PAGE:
The ongoing, unjustifiable and petty legal action against Witness K, formerly of ASIS, and lawyer Bernard Collaery demand that the government holds a public inquiry into Australia’as negotiations over the Timor Gap oil treaty 15 years ago, just as the question of freedom of the press to report becomes top of mind. Both issues call into question the continuing, and increasing, dominance of the Executive over the Parliament in what is meant to be a balanced democracy.
In an extension of the perfidy that passes for “security measures”, Minister Dutton is again bent on spying and prying into your and my private affairs with the aid of a thoroughly devalued US Administration accused of corrupt international requests. It is well past time that the Australian Parliament had the courage to rein in the excesses of out-of-control ideologue Ministers. MPs need to stand up for our rights to privacy and the liberty of being free from Big Brother abuse.
Is it OK for Australia to bug our neighbouring countries’ negotiating teams? Who makes such decisions? Should corporate interests benefit from state surveillance and bugging? What’s is permissible under the Rule of Law (ROL) and the Rule of Morals and Ethics (RoME)? We need a Royal Commission to get to the bottom of the East Timor bugging scandal, to decide what is right and what is wrong for the future.
Little by little, those who govern the nation are conditioning the people to the concept of increasing mandatory behaviour imposed from on high. The 2021 census is being planned with new, intrusive and must-answer questions on gender, sex and personal health. At the same time, ignorant and arrogant politicians want to legislate for mandatory sentences, instead of letting the legal experts called judges do their jobs…after they have heard all claims and counter-claims.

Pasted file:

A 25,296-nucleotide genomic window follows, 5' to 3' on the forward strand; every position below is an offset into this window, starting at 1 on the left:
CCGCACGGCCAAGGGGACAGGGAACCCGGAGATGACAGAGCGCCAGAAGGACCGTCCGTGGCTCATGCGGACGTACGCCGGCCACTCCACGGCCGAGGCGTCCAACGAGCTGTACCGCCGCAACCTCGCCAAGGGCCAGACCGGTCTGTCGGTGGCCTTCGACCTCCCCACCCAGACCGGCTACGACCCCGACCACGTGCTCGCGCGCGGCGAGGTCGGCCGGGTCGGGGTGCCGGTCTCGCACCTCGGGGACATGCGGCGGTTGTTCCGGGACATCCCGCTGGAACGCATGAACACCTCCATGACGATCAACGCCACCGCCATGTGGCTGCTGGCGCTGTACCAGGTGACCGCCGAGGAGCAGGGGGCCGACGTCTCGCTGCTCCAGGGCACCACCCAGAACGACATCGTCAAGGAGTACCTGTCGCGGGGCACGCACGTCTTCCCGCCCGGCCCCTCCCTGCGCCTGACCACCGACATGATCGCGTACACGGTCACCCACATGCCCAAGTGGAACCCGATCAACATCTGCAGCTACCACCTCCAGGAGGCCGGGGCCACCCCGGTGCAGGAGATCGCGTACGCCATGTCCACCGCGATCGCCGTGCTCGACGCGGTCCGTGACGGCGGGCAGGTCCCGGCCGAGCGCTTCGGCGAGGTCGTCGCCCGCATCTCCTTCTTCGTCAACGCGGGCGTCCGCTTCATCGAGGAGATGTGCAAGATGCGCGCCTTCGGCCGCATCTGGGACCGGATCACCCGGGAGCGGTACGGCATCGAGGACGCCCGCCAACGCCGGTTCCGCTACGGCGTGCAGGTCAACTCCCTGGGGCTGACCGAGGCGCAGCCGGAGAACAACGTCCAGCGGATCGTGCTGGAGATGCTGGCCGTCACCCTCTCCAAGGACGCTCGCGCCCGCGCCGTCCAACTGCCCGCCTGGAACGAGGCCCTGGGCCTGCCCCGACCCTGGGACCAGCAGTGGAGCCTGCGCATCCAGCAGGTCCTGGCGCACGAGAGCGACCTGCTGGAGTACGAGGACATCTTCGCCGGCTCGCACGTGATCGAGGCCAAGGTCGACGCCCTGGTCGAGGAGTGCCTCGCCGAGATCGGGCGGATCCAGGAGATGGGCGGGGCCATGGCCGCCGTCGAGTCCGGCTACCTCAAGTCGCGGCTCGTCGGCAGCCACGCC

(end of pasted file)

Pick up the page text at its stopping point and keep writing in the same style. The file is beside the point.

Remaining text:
- Two probes question the discipline/alleged crimes of our military
- Terrorism no longer major threat to Australia: official
- Mandarins get to filter major report into their own performance
- Caesar judges Caesar ‘very beningly’, former AG says
- Cannabis legal! It’s enough to drive an MHR to pot planting
- Police to get power to issue instant ‘go-to-court’ dockets
- One High Court rules mass surveillance illegal
- Five to be tried…after 20 years in jail already
The president of a parole board facing more prisoners and rapidly increasing parole applications wants a standalone website to be able to demonstrate the independence demanded by statute law. But the board itself is a prisoner… of the state’s corrective services department. Free the board, CLA says. Boards have rights, too!
With new Australian anti-terror laws running at about five a year over 18 years, there are two fundamental questions: has our safety changed for the better, and do we need all of them now, or should there be a consolidated ‘Anti-terror Act’ that reins in the draconian excesses, restores balanced rights and liberties, and better represents the real dangers in 2020 to the nation?
In a proposed new law before parliament, the government wants the right to conduct broad-spectrum surveillance, and hold photos on every Australian, without necessary safeguards. It claims the technology doesn’t exist for mass surveillance in real time, but The Guardian report’s CLA President Dr Kristine Klugman when she points out that a minor development could introduce the option of ‘1984’ and ‘Big Brother’ high-tech to Australia in just a few months, which police and security authorities would find ‘cheap and enticing’…and irresistible.
With marijuana – cannabis – soon to be legal in the ACT, we look forward to photos of Prime Minister Scott Morrison lighting up a rollie at The Lodge, and of Home Affairs Minister Peter Dutton tending his four pot plants at his Canberra address.